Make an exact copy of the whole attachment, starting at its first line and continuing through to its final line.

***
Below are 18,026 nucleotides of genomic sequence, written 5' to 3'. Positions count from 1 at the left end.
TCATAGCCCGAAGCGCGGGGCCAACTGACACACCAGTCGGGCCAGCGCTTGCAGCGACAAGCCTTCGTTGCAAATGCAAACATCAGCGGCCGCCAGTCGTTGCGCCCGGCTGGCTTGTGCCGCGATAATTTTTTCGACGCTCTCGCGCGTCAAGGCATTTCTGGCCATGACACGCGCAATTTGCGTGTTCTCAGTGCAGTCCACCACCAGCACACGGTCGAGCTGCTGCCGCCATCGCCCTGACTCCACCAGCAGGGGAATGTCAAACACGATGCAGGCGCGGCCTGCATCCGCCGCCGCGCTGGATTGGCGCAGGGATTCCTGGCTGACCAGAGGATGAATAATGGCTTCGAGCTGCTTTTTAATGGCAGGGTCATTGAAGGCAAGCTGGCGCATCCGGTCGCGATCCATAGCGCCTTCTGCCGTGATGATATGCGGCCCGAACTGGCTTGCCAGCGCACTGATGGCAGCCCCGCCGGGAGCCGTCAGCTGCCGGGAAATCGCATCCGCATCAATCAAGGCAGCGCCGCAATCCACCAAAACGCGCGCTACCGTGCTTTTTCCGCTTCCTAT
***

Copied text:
Below are 18,026 nucleotides of genomic sequence, written 5' to 3'. Positions count from 1 at the left end.
TCATAGCCCGAAGCGCGGGGCCAACTGACACACCAGTCGGGCCAGCGCTTGCAGCGACAAGCCTTCGTTGCAAATGCAAACATCAGCGGCCGCCAGTCGTTGCGCCCGGCTGGCTTGTGCCGCGATAATTTTTTCGACGCTCTCGCGCGTCAAGGCATTTCTGGCCATGACACGCGCAATTTGCGTGTTCTCAGTGCAGTCCACCACCAGCACACGGTCGAGCTGCTGCCGCCATCGCCCTGACTCCACCAGCAGGGGAATGTCAAACACGATGCAGGCGCGGCCTGCATCCGCCGCCGCGCTGGATTGGCGCAGGGATTCCTGGCTGACCAGAGGATGAATAATGGCTTCGAGCTGCTTTTTAATGGCAGGGTCATTGAAGGCAAGCTGGCGCATCCGGTCGCGATCCATAGCGCCTTCTGCCGTGATGATATGCGGCCCGAACTGGCTTGCCAGCGCACTGATGGCAGCCCCGCCGGGAGCCGTCAGCTGCCGGGAAATCGCATCCGCATCAATCAAGGCAGCGCCGCAATCCACCAAAACGCGCGCTACCGTGCTTTTTCCGCTTCCTAT